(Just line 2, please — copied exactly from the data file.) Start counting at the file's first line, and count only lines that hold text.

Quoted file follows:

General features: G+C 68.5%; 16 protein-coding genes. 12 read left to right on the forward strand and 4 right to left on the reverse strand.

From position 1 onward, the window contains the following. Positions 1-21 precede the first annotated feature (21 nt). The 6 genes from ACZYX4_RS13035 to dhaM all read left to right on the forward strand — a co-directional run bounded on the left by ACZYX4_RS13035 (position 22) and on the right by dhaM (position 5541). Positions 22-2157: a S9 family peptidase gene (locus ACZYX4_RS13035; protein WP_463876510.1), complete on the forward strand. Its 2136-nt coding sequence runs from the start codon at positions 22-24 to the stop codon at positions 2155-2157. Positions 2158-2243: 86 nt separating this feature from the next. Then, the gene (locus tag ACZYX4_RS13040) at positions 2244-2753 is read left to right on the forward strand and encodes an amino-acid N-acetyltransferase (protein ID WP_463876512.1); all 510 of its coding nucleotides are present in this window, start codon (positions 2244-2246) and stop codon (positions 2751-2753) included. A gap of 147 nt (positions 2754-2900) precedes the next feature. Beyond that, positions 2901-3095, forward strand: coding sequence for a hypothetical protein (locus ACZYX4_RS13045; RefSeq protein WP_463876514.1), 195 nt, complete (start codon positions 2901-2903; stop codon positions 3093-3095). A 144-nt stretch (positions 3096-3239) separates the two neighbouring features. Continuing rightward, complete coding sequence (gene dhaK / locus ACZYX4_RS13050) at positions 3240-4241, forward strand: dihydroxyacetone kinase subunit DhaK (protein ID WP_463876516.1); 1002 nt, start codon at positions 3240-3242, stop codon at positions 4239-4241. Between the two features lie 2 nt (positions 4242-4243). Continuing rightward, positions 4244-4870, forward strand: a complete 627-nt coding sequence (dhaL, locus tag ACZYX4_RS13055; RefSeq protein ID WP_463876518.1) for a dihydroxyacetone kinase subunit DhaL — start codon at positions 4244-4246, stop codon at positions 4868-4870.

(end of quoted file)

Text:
From position 1 onward, the window contains the following. Positions 1-21 precede the first annotated feature (21 nt). The 6 genes from ACZYX4_RS13035 to dhaM all read left to right on the forward strand — a co-directional run bounded on the left by ACZYX4_RS13035 (position 22) and on the right by dhaM (position 5541). Positions 22-2157: a S9 family peptidase gene (locus ACZYX4_RS13035; protein WP_463876510.1), complete on the forward strand. Its 2136-nt coding sequence runs from the start codon at positions 22-24 to the stop codon at positions 2155-2157. Positions 2158-2243: 86 nt separating this feature from the next. Then, the gene (locus tag ACZYX4_RS13040) at positions 2244-2753 is read left to right on the forward strand and encodes an amino-acid N-acetyltransferase (protein ID WP_463876512.1); all 510 of its coding nucleotides are present in this window, start codon (positions 2244-2246) and stop codon (positions 2751-2753) included. A gap of 147 nt (positions 2754-2900) precedes the next feature. Beyond that, positions 2901-3095, forward strand: coding sequence for a hypothetical protein (locus ACZYX4_RS13045; RefSeq protein WP_463876514.1), 195 nt, complete (start codon positions 2901-2903; stop codon positions 3093-3095). A 144-nt stretch (positions 3096-3239) separates the two neighbouring features. Continuing rightward, complete coding sequence (gene dhaK / locus ACZYX4_RS13050) at positions 3240-4241, forward strand: dihydroxyacetone kinase subunit DhaK (protein ID WP_463876516.1); 1002 nt, start codon at positions 3240-3242, stop codon at positions 4239-4241. Between the two features lie 2 nt (positions 4242-4243). Continuing rightward, positions 4244-4870, forward strand: a complete 627-nt coding sequence (dhaL, locus tag ACZYX4_RS13055; RefSeq protein ID WP_463876518.1) for a dihydroxyacetone kinase subunit DhaL — start codon at positions 4244-4246, stop codon at positions 4868-4870.